The king of the herbs, in my opinion, is without doubt, capsicum. Also known as cayenne, capsicum is one of the finest of all healing herbs. I often ad a sprinkling of cayenne to my hot beverages during my winter camping trips since it helps warm the body faster than the hot liquid itself.
Capsicum is probably the best and safest heart tonic, able to increase the circulation of blood without speeding the heart. It accomplishes this by enlarging the caliber of vessels, making it easier for the blood to flow through.
Such a reaction makes it a great stimulant since it speeds up the body’s natural immune defense and aids the recovery of the patient. Cayenne is often used in conjunction with other herbal remedies since it helps the herbs act faster, and the relief brought by these remedies occurs quicker.
There is a common misconception that cayenne “burns,” even though your mouth, lips, and tongue will tell you otherwise. In reality, capsicum is never harmful and can be eaten in large quantities.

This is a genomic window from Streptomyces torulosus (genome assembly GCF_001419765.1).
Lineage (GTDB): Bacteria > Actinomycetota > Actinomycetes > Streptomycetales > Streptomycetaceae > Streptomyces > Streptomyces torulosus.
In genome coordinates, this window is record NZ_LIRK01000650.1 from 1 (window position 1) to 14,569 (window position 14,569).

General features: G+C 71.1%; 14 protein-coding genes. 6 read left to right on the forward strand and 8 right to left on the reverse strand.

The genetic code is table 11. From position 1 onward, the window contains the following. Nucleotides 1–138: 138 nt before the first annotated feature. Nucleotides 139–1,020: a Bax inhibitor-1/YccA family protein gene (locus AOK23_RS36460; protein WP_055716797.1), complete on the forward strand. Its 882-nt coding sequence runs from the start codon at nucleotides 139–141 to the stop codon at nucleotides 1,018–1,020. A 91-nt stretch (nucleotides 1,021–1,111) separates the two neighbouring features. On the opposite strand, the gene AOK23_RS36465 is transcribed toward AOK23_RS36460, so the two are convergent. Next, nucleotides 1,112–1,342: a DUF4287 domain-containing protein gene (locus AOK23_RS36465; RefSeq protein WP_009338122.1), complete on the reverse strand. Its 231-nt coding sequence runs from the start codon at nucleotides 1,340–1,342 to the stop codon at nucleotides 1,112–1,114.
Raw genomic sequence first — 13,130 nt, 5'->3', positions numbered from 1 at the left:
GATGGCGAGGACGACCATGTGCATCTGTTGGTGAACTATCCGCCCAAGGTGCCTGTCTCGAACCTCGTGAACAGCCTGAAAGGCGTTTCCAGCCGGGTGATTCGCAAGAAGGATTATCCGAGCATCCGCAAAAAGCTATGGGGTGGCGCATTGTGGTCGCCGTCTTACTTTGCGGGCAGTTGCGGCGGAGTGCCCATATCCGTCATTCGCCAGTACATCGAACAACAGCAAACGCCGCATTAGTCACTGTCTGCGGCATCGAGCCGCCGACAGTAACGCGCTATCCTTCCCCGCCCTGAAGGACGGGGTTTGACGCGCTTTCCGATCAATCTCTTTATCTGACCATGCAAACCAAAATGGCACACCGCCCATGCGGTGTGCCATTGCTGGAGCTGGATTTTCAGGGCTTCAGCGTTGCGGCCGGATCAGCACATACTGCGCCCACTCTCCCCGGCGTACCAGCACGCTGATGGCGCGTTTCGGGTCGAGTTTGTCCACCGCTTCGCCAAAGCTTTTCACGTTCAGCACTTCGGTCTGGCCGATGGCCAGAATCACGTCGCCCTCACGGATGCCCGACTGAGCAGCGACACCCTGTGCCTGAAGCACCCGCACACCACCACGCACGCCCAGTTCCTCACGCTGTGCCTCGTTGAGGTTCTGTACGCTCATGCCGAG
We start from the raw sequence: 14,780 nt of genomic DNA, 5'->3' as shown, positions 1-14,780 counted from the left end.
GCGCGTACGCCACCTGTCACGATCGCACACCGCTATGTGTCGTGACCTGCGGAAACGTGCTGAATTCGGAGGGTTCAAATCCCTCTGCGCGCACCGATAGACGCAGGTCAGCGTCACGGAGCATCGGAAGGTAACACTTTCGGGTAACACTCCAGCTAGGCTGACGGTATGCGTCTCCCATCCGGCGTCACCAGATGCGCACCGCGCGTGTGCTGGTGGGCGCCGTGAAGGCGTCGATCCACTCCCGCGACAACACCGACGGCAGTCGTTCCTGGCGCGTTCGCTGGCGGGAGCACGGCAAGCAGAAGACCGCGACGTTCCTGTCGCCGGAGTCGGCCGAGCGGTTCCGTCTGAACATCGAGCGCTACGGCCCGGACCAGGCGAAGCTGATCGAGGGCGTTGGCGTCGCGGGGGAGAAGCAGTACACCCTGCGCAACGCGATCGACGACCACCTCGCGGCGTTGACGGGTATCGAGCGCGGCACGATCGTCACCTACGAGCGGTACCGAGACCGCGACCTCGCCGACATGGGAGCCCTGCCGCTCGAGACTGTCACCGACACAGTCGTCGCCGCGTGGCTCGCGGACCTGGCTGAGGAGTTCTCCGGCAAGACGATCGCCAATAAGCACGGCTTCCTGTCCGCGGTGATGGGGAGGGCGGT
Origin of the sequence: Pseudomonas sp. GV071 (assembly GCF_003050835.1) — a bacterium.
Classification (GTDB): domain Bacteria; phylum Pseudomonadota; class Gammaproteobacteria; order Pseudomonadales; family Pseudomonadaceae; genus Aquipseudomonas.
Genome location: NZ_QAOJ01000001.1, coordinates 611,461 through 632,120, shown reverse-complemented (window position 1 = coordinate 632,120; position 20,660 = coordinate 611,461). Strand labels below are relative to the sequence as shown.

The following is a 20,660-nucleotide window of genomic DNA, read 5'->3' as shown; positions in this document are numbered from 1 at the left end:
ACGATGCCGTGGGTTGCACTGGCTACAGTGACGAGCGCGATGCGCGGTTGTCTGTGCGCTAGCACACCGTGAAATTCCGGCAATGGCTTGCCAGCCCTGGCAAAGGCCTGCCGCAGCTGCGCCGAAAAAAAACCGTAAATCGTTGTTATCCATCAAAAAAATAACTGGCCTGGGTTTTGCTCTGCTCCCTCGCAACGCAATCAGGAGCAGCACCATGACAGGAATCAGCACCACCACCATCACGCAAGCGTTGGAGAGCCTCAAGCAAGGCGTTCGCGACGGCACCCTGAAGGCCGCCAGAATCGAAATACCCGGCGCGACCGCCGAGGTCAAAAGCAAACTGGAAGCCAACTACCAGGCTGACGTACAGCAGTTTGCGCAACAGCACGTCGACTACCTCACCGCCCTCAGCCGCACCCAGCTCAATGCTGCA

Cayenne has even been prescribed for stomach ailments as serious as ulcers. Its rubefacient quality draws blood to the stomach lining that needs healing, and its stimulant quality gets it there quicker.
The “burning” sensation most of us are feeling is actually just that, a “sensation,” and is caused by capsaicin, an enzyme that excites nerve endings. Furthermore, nothing beats capsicum for producing a really good sweat to sweat out impurities, foiling cold germs in the beginning stages, making it truly hot stuff as a medicine!
The herbs listed in this article are just a few of the herbal remedies you can find in your kitchen cupboard. You may very well have many other herbal remedies inside your home without knowing about them.
Knowledge of home medicine is what will keep us alive when modern drugs or professional help is not available. Learn how you can treat the most common illnesses with what you have lying around since you never know when you might have to use such treatments.